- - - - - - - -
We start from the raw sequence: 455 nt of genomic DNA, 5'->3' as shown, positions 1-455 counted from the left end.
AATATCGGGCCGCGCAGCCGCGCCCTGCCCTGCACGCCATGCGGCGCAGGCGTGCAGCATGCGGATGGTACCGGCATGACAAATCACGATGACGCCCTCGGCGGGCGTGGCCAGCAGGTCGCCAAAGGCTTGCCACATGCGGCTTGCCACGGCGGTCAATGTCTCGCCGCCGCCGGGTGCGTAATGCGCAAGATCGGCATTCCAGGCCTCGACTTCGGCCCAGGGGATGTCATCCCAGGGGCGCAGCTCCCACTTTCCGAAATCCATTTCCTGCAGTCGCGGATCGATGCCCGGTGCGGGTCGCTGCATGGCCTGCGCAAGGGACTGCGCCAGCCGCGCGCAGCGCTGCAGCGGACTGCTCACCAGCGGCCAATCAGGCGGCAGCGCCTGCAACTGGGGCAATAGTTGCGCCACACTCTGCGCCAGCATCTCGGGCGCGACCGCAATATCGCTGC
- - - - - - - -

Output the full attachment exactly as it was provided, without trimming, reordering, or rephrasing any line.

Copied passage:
We start from the raw sequence: 455 nt of genomic DNA, 5'->3' as shown, positions 1-455 counted from the left end.
AATATCGGGCCGCGCAGCCGCGCCCTGCCCTGCACGCCATGCGGCGCAGGCGTGCAGCATGCGGATGGTACCGGCATGACAAATCACGATGACGCCCTCGGCGGGCGTGGCCAGCAGGTCGCCAAAGGCTTGCCACATGCGGCTTGCCACGGCGGTCAATGTCTCGCCGCCGCCGGGTGCGTAATGCGCAAGATCGGCATTCCAGGCCTCGACTTCGGCCCAGGGGATGTCATCCCAGGGGCGCAGCTCCCACTTTCCGAAATCCATTTCCTGCAGTCGCGGATCGATGCCCGGTGCGGGTCGCTGCATGGCCTGCGCAAGGGACTGCGCCAGCCGCGCGCAGCGCTGCAGCGGACTGCTCACCAGCGGCCAATCAGGCGGCAGCGCCTGCAACTGGGGCAATAGTTGCGCCACACTCTGCGCCAGCATCTCGGGCGCGACCGCAATATCGCTGC